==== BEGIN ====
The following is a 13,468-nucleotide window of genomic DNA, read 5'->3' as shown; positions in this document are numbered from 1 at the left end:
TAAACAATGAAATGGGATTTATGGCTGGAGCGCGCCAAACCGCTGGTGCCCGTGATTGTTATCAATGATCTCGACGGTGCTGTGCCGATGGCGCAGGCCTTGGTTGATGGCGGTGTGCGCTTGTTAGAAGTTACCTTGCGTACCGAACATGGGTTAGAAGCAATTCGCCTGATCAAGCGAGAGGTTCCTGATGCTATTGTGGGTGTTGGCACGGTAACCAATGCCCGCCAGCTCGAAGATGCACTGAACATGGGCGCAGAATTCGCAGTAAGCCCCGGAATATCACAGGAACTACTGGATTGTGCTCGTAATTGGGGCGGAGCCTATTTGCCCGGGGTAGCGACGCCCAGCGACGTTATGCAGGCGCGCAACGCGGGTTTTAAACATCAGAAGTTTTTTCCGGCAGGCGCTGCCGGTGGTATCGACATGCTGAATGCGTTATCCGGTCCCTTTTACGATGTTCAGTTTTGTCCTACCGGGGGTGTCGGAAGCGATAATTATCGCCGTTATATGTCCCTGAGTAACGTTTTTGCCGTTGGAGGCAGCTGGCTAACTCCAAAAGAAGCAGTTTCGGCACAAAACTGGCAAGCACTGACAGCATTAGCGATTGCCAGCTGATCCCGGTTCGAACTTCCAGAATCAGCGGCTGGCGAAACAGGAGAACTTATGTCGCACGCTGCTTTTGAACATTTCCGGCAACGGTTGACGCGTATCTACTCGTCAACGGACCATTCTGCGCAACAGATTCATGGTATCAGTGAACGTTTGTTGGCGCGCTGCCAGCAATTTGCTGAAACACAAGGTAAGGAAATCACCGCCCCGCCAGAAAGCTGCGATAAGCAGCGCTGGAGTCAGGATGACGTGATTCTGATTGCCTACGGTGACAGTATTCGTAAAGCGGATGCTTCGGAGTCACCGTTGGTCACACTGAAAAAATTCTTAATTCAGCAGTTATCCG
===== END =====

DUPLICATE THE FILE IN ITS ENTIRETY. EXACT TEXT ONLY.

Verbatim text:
The following is a 13,468-nucleotide window of genomic DNA, read 5'->3' as shown; positions in this document are numbered from 1 at the left end:
TAAACAATGAAATGGGATTTATGGCTGGAGCGCGCCAAACCGCTGGTGCCCGTGATTGTTATCAATGATCTCGACGGTGCTGTGCCGATGGCGCAGGCCTTGGTTGATGGCGGTGTGCGCTTGTTAGAAGTTACCTTGCGTACCGAACATGGGTTAGAAGCAATTCGCCTGATCAAGCGAGAGGTTCCTGATGCTATTGTGGGTGTTGGCACGGTAACCAATGCCCGCCAGCTCGAAGATGCACTGAACATGGGCGCAGAATTCGCAGTAAGCCCCGGAATATCACAGGAACTACTGGATTGTGCTCGTAATTGGGGCGGAGCCTATTTGCCCGGGGTAGCGACGCCCAGCGACGTTATGCAGGCGCGCAACGCGGGTTTTAAACATCAGAAGTTTTTTCCGGCAGGCGCTGCCGGTGGTATCGACATGCTGAATGCGTTATCCGGTCCCTTTTACGATGTTCAGTTTTGTCCTACCGGGGGTGTCGGAAGCGATAATTATCGCCGTTATATGTCCCTGAGTAACGTTTTTGCCGTTGGAGGCAGCTGGCTAACTCCAAAAGAAGCAGTTTCGGCACAAAACTGGCAAGCACTGACAGCATTAGCGATTGCCAGCTGATCCCGGTTCGAACTTCCAGAATCAGCGGCTGGCGAAACAGGAGAACTTATGTCGCACGCTGCTTTTGAACATTTCCGGCAACGGTTGACGCGTATCTACTCGTCAACGGACCATTCTGCGCAACAGATTCATGGTATCAGTGAACGTTTGTTGGCGCGCTGCCAGCAATTTGCTGAAACACAAGGTAAGGAAATCACCGCCCCGCCAGAAAGCTGCGATAAGCAGCGCTGGAGTCAGGATGACGTGATTCTGATTGCCTACGGTGACAGTATTCGTAAAGCGGATGCTTCGGAGTCACCGTTGGTCACACTGAAAAAATTCTTAATTCAGCAGTTATCCG